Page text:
The classical assumption that scientific and technological progress are the main driving forces behind, what Weber called, the 'disenchantment of the western world', is basic knowledge in contemporary sociology. In this paper, however, it is argued that the implementation of digital technology also stimulates the religious, or more specific, animistic imagination. A qualitative analysis of
magazine (1993-2000) shows that various computer specialists, who are 'supposed' to be the pioneers of a rational, secular and disenchanted society, can be seen as 'technoanimists'. They consider our new technological surroundings as an intelligent, autonomous force and express feelings of humility. Exemplary for this phenomenon is a group of ICTexperts who refer to themselves as 'technopagans'. Paradoxically, the explanation for this unforeseen development of 're-enchantment' can be found in progress in the technological fields of Artificial Intelligence and Artificial Life. More generally, the ongoing process of rationalization seems to provide a good explanation for the contemporary emergence of technoanimism.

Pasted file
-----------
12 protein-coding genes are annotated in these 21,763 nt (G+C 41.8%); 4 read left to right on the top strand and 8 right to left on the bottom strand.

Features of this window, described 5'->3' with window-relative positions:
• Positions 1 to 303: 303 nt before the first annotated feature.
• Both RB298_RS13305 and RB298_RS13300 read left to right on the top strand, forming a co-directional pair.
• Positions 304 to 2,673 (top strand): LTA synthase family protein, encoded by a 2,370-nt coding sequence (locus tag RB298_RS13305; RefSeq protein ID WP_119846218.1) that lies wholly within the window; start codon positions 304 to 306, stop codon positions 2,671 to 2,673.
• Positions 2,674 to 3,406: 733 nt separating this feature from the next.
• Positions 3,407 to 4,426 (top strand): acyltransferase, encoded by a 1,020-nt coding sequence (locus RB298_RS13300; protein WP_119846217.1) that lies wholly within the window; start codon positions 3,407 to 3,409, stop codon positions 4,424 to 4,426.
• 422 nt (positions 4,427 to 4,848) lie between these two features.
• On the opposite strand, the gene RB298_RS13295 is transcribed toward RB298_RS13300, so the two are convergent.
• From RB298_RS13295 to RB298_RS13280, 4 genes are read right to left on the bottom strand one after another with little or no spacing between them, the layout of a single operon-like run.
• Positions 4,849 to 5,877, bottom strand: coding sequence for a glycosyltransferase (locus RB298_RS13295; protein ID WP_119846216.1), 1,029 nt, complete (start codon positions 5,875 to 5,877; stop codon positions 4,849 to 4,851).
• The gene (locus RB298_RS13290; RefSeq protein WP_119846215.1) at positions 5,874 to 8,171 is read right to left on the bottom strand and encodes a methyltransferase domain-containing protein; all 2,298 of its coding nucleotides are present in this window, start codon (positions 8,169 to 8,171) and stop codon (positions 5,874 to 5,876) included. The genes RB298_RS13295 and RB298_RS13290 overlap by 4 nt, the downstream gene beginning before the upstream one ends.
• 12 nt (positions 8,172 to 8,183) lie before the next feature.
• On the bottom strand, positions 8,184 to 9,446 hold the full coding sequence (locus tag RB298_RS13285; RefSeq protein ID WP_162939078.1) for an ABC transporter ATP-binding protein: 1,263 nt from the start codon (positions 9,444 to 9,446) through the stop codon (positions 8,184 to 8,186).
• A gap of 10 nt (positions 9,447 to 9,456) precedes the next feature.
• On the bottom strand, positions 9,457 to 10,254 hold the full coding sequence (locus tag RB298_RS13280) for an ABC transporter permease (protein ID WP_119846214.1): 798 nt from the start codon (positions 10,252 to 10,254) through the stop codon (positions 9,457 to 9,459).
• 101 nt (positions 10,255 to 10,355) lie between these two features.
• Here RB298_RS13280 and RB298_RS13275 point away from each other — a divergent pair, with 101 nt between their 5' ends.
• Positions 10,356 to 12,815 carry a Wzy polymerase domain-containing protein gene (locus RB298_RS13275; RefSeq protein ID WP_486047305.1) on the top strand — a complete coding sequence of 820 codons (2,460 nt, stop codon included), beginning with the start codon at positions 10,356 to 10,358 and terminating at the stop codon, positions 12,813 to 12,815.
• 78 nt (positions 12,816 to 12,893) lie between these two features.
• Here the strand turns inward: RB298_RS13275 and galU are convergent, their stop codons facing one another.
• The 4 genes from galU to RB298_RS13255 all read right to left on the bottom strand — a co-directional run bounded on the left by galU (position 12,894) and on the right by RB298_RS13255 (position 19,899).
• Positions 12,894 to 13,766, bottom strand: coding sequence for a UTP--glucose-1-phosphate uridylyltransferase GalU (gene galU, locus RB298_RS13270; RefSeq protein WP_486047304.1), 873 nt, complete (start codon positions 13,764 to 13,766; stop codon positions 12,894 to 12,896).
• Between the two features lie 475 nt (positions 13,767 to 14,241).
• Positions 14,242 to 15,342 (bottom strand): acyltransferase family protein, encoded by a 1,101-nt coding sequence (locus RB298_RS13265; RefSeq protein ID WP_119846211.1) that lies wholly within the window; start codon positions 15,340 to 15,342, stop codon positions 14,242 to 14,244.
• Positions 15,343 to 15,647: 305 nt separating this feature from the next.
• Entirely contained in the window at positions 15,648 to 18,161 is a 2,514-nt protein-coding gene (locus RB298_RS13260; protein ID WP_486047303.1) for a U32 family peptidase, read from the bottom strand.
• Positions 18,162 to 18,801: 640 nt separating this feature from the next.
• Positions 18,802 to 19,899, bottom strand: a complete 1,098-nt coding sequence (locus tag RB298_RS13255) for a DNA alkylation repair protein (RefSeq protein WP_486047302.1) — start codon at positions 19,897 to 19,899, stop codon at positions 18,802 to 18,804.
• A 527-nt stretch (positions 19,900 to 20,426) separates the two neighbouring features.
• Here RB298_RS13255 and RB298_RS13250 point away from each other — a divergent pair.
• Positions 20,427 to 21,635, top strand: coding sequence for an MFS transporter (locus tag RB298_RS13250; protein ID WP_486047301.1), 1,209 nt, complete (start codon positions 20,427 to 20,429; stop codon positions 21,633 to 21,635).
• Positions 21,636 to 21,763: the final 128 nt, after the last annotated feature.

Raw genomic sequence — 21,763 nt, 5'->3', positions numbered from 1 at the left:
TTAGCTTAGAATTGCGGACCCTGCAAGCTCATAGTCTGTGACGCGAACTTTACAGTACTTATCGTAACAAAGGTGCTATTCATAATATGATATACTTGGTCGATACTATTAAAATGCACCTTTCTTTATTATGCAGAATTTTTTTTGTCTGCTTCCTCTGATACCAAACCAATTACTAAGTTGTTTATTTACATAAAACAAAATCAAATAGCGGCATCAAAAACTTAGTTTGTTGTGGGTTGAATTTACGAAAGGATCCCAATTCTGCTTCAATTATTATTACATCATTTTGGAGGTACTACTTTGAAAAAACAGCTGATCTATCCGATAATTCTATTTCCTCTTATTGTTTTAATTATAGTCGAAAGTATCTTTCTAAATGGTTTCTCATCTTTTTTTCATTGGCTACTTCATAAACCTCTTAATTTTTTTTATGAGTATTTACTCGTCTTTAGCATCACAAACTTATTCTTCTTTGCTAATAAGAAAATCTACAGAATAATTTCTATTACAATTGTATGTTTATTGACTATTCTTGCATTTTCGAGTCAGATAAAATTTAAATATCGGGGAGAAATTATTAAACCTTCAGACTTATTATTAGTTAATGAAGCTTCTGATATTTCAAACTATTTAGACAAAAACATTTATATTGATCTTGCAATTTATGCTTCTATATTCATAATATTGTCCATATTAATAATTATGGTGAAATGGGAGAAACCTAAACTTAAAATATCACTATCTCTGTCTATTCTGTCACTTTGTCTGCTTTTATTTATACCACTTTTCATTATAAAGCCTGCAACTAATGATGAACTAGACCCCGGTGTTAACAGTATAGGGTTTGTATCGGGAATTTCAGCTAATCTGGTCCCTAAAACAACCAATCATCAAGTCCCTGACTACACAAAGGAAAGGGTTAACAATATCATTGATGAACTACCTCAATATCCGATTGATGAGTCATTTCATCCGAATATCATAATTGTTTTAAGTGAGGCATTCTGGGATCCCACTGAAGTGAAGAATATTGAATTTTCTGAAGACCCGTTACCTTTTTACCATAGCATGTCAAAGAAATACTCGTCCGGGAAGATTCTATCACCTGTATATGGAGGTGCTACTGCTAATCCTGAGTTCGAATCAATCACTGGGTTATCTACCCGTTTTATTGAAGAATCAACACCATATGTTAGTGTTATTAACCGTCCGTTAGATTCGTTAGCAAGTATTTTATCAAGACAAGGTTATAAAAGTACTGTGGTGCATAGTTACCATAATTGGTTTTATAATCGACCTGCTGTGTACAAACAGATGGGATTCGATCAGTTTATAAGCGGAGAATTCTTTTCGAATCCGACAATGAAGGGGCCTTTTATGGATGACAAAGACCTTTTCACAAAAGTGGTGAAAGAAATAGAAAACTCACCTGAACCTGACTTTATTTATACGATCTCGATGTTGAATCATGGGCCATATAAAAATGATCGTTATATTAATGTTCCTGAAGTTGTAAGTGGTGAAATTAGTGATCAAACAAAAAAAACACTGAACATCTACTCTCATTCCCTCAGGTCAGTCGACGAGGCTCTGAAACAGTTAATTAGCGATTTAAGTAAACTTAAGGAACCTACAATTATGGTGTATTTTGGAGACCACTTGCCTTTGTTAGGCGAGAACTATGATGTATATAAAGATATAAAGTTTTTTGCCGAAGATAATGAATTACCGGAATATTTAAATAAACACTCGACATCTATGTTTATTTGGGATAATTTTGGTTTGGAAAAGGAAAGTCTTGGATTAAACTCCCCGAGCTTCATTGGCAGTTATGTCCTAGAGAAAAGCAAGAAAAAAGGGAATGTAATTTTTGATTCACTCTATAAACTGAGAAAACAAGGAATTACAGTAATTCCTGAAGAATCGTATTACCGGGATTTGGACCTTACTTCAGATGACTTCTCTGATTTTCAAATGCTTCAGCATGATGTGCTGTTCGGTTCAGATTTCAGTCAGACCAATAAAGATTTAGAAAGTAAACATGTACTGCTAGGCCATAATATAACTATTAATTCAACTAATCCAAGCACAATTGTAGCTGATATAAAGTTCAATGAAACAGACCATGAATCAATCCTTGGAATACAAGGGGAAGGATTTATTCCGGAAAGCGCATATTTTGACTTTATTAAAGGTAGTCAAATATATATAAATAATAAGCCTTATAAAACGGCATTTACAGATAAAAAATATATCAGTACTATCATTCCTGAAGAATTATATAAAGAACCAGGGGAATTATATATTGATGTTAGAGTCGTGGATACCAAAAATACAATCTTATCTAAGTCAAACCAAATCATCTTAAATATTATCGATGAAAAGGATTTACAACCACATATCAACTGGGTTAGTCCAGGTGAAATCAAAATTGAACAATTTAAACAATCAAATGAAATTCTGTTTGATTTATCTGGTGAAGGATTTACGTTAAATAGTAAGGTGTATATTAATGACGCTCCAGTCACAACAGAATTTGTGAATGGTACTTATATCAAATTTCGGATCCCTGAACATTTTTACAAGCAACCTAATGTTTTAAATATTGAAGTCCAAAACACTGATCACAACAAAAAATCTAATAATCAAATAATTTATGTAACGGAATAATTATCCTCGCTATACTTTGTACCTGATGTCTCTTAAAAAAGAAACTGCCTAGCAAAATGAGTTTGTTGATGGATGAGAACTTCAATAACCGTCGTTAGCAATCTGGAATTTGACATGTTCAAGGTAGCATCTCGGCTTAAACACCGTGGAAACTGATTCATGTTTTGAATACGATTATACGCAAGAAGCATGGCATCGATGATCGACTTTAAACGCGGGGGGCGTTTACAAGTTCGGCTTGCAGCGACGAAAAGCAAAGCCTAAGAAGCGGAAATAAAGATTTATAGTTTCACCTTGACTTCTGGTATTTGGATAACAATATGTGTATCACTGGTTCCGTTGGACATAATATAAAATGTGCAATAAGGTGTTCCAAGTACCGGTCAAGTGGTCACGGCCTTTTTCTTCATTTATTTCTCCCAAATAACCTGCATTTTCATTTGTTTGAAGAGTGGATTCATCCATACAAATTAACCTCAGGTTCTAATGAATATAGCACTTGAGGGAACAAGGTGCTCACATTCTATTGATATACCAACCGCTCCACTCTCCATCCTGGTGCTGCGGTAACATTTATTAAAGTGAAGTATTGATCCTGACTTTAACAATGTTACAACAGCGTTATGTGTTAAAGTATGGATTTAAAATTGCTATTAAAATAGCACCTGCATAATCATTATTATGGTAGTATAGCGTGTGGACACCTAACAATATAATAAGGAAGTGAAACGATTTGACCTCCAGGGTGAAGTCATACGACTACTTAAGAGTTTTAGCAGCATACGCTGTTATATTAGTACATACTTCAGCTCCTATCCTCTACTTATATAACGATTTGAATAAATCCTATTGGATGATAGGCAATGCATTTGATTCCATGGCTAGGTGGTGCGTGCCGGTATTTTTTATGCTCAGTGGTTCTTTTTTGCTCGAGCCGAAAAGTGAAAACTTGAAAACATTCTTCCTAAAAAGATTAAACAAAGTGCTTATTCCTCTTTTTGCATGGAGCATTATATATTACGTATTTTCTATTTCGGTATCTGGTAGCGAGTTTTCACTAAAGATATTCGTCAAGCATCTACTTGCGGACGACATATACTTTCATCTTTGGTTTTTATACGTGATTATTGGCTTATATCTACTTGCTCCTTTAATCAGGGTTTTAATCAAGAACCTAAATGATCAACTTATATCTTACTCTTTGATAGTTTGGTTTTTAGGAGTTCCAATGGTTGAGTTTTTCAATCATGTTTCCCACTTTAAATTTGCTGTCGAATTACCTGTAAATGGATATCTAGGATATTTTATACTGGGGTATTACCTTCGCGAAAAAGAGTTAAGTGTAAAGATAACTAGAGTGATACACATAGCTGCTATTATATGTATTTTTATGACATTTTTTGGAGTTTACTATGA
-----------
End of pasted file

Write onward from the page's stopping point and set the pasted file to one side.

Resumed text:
Relocating the Sacred to the Self and the Digital
Edited by Stef Aupers
Stef Aupers and Jaron Harambam
In the social sciences, conspiracy theory is often morally debunked as pathological, irrational and dangerous and, essentially, considered a form of ‘religious superstition’. Arguing that this simplistic labelling of conspiracy theory as ‘religious belief’ is primarily a form of ‘boundary work’ to legitimate the epistemic authority of the social sciences, this chapter studies the hybrid character of contemporary conspiracy theory based on the self-understanding of its advocates. The analysis shows that conspiracy culture is an unstable, multi-faced phenomenon that is situated at the intersection of three discourses: secular scepticism, popular sociology, and spiritual salvation. Mixing up secular science and spiritual salvation and simultaneously assessing how the world ‘is’ and how it ‘ought’ to be, may be a horror to academics; for conspiracy theorists it is having the best of both worlds.